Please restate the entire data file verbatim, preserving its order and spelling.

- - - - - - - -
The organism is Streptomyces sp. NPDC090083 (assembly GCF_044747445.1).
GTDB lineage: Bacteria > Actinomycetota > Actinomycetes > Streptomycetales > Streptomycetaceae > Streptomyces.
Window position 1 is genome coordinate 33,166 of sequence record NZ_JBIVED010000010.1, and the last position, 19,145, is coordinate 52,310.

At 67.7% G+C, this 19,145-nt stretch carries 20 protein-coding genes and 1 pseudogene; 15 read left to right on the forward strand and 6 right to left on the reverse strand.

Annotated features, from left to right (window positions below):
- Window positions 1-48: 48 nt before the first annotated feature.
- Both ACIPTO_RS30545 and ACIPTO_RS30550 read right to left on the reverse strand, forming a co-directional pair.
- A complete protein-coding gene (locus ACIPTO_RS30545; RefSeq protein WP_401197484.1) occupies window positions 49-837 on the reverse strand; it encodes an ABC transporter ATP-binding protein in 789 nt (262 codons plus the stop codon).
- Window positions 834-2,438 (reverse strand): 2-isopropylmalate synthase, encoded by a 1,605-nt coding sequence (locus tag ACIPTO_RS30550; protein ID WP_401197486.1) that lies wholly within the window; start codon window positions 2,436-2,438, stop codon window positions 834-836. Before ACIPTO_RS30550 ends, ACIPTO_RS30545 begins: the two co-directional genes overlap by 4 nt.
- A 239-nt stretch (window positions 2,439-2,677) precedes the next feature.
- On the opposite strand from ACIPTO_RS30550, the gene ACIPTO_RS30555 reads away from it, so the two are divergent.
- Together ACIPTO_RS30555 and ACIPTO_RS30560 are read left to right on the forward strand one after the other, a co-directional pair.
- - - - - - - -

The organism is Streptomyces sp. NPDC090083 (assembly GCF_044747445.1).
GTDB lineage: Bacteria > Actinomycetota > Actinomycetes > Streptomycetales > Streptomycetaceae > Streptomyces.
Window position 1 is genome coordinate 33,166 of sequence record NZ_JBIVED010000010.1, and the last position, 19,145, is coordinate 52,310.

At 67.7% G+C, this 19,145-nt stretch carries 20 protein-coding genes and 1 pseudogene; 15 read left to right on the forward strand and 6 right to left on the reverse strand.

Annotated features, from left to right (window positions below):
- Window positions 1-48: 48 nt before the first annotated feature.
- Both ACIPTO_RS30545 and ACIPTO_RS30550 read right to left on the reverse strand, forming a co-directional pair.
- A complete protein-coding gene (locus ACIPTO_RS30545; RefSeq protein WP_401197484.1) occupies window positions 49-837 on the reverse strand; it encodes an ABC transporter ATP-binding protein in 789 nt (262 codons plus the stop codon).
- Window positions 834-2,438 (reverse strand): 2-isopropylmalate synthase, encoded by a 1,605-nt coding sequence (locus tag ACIPTO_RS30550; protein ID WP_401197486.1) that lies wholly within the window; start codon window positions 2,436-2,438, stop codon window positions 834-836. Before ACIPTO_RS30550 ends, ACIPTO_RS30545 begins: the two co-directional genes overlap by 4 nt.
- A 239-nt stretch (window positions 2,439-2,677) precedes the next feature.
- On the opposite strand from ACIPTO_RS30550, the gene ACIPTO_RS30555 reads away from it, so the two are divergent.
- Together ACIPTO_RS30555 and ACIPTO_RS30560 are read left to right on the forward strand one after the other, a co-directional pair.